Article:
Now, for the the forward thinking one you might realize that, "hey, that means I can use main palettes for screens and level palettes for items", and yes, that is indeed true. But as per usual, it's recommended that quest authors keep best practices and don't do that.
And finally, providing the means to make a contemporary quest. That might sound vague or complex, but it's actually quite simple: The Vintage Dream tileset is not JUST a tileset. In fact, a better way to describe it would be a Quest Starter Pack. Not everyone can script, in fact just getting scripts into a quest is a hassle for many. This tileset therefore comes pre-packed with a lot of practical ones. Most of them are aimed at replicating GB features, but some insert custom things or ports from other Zelda titles. Stuff like pits you can jump over, NPCs to talk to, and enemies a plenty are really common features in quests these days. Therefore the aim is to make the entry level to use these features be lowered.
But it doesn't really stop at scripts either, everything has (or will be) looked over for refinement. The Palette rips offered in EZGBZ are accurate, but they don't work very well on backlit computer screens. If you can't do palettes though, then you're stuck with them. We decided to throw those out and instead offer a wide array of new palettes to choose from. From one thing to another, all the ZC added enemies have been looked over and modified. A Bat Wizzrobe or a splitting Darknuts might have their fans, but few players get excited about fighting a Mirrorobe or a Death Knight. Therefore these and a few other ones have had tweaks to make them a bit more interesting and engaging (No default Zelda 1 enemies have been modified). Furthermore, to fit some holes in the enemy tier list a few new enemy editor enemies have also been created to make it easier for new people (Don't worry, they are listed!).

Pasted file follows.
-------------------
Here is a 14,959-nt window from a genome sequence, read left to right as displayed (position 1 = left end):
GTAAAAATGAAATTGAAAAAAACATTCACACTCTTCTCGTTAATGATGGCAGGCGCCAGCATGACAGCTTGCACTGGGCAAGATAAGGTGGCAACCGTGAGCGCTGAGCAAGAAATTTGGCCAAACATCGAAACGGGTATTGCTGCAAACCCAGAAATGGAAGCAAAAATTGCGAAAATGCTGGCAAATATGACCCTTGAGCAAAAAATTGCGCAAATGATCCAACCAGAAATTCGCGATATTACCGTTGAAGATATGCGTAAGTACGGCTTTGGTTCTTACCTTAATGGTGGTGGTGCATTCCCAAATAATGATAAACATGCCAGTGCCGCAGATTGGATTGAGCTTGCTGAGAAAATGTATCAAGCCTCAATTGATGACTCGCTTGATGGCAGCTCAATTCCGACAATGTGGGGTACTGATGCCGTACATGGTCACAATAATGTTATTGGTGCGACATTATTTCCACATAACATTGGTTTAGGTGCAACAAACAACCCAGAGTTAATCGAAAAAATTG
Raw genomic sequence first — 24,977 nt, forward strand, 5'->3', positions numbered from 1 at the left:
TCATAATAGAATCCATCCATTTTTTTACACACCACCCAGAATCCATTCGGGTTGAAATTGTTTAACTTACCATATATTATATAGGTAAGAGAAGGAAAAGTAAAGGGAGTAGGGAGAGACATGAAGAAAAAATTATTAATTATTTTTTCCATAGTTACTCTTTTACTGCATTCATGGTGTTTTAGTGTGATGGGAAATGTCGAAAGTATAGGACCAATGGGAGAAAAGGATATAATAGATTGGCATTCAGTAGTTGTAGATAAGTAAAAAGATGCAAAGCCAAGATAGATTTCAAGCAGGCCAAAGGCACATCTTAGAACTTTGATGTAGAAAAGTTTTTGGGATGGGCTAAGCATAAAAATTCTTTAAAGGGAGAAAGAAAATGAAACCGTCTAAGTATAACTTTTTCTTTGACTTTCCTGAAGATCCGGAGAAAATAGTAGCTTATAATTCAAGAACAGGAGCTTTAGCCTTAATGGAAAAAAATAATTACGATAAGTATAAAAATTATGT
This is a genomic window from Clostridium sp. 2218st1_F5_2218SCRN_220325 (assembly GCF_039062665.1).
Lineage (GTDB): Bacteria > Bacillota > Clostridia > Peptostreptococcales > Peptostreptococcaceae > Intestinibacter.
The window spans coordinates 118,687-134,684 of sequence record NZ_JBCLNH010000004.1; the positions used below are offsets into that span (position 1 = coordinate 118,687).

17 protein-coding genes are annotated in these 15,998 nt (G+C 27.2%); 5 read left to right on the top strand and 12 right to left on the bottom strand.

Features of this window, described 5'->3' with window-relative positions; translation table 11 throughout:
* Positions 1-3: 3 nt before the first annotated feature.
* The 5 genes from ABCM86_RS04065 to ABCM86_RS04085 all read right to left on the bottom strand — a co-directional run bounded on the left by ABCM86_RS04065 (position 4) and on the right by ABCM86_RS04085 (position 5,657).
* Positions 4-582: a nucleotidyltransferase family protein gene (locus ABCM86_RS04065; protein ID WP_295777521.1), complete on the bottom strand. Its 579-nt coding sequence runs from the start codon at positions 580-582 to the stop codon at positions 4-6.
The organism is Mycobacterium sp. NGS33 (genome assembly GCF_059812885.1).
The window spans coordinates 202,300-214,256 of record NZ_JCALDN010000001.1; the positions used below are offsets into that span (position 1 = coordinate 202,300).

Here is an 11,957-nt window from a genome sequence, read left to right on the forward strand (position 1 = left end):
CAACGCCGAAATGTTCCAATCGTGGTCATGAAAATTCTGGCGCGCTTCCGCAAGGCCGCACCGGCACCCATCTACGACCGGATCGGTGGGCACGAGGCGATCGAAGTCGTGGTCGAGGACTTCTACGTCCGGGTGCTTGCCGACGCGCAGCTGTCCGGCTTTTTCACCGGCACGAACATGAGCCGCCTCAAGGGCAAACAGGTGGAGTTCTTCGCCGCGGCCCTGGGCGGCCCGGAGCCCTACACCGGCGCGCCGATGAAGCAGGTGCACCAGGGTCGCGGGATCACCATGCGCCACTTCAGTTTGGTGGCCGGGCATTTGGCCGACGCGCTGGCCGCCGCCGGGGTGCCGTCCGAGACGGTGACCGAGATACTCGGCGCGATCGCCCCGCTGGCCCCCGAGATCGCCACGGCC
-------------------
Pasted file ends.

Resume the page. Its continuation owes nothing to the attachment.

Of course, having all these features here is one thing, knowing how to use them is another. The tileset will offer a wide variety of example screens that new quest authors can play around until they get the hang of it (Or put to use their project, we don't judge!). For the purists out there that wants to start at a blank slate it'll be easy enough to delete the example DMaps and Maps, so don't break a sweat!
Lastly, but not least, the tileset comes with extensive documentation. The main script file is fully commented about what does what as well as what scripts are assigned to what assets (what combo type ID is used for what script, etc). Which enemies were changed from base is also listed, included what the changes were.
So oh boy are you excited to give the tileset a spin and wonder when you can get your hands on it!?! Me too! The official release date is: When it's done™. A lot of things are done (and you could in theory make a quest in it just fine right now), but there is still quite a bit left to do. Production has been going really fast currently, but you never know when motivation goes away! But hey, at least we are two!